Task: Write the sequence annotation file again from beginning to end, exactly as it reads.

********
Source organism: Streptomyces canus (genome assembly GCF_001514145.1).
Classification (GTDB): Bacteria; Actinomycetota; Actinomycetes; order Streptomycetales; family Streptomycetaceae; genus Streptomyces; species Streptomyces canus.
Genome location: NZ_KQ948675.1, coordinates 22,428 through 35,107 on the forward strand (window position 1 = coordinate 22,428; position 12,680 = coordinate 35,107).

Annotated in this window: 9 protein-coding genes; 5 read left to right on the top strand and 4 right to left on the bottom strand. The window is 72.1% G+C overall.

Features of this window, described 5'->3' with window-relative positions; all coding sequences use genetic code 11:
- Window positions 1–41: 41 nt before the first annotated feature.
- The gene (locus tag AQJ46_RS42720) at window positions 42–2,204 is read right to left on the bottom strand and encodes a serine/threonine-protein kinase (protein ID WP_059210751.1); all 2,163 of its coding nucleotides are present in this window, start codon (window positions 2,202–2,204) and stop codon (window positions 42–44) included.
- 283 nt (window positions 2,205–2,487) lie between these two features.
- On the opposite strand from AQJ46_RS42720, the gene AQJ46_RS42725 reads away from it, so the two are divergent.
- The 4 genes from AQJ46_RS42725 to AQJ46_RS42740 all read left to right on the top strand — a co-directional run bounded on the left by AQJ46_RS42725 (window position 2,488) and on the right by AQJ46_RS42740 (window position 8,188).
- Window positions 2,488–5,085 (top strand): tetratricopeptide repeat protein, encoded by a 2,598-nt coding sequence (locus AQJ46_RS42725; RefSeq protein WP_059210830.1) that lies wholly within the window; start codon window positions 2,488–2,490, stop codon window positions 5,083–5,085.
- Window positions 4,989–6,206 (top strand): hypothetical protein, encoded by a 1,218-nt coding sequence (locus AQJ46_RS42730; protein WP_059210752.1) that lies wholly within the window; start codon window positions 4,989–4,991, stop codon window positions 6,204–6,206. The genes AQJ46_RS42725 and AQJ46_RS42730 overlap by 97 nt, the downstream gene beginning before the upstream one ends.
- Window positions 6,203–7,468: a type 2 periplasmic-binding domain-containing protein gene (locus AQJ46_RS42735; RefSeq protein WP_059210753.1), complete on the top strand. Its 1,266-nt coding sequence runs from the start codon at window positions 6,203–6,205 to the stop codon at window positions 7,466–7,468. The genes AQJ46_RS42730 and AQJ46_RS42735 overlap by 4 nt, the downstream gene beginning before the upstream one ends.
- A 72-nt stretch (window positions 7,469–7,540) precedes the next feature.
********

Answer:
Source organism: Streptomyces canus (genome assembly GCF_001514145.1).
Classification (GTDB): Bacteria; Actinomycetota; Actinomycetes; order Streptomycetales; family Streptomycetaceae; genus Streptomyces; species Streptomyces canus.
Genome location: NZ_KQ948675.1, coordinates 22,428 through 35,107 on the forward strand (window position 1 = coordinate 22,428; position 12,680 = coordinate 35,107).

Annotated in this window: 9 protein-coding genes; 5 read left to right on the top strand and 4 right to left on the bottom strand. The window is 72.1% G+C overall.

Features of this window, described 5'->3' with window-relative positions; all coding sequences use genetic code 11:
- Window positions 1–41: 41 nt before the first annotated feature.
- The gene (locus tag AQJ46_RS42720) at window positions 42–2,204 is read right to left on the bottom strand and encodes a serine/threonine-protein kinase (protein ID WP_059210751.1); all 2,163 of its coding nucleotides are present in this window, start codon (window positions 2,202–2,204) and stop codon (window positions 42–44) included.
- 283 nt (window positions 2,205–2,487) lie between these two features.
- On the opposite strand from AQJ46_RS42720, the gene AQJ46_RS42725 reads away from it, so the two are divergent.
- The 4 genes from AQJ46_RS42725 to AQJ46_RS42740 all read left to right on the top strand — a co-directional run bounded on the left by AQJ46_RS42725 (window position 2,488) and on the right by AQJ46_RS42740 (window position 8,188).
- Window positions 2,488–5,085 (top strand): tetratricopeptide repeat protein, encoded by a 2,598-nt coding sequence (locus AQJ46_RS42725; RefSeq protein WP_059210830.1) that lies wholly within the window; start codon window positions 2,488–2,490, stop codon window positions 5,083–5,085.
- Window positions 4,989–6,206 (top strand): hypothetical protein, encoded by a 1,218-nt coding sequence (locus AQJ46_RS42730; protein WP_059210752.1) that lies wholly within the window; start codon window positions 4,989–4,991, stop codon window positions 6,204–6,206. The genes AQJ46_RS42725 and AQJ46_RS42730 overlap by 97 nt, the downstream gene beginning before the upstream one ends.
- Window positions 6,203–7,468: a type 2 periplasmic-binding domain-containing protein gene (locus AQJ46_RS42735; RefSeq protein WP_059210753.1), complete on the top strand. Its 1,266-nt coding sequence runs from the start codon at window positions 6,203–6,205 to the stop codon at window positions 7,466–7,468. The genes AQJ46_RS42730 and AQJ46_RS42735 overlap by 4 nt, the downstream gene beginning before the upstream one ends.
- A 72-nt stretch (window positions 7,469–7,540) precedes the next feature.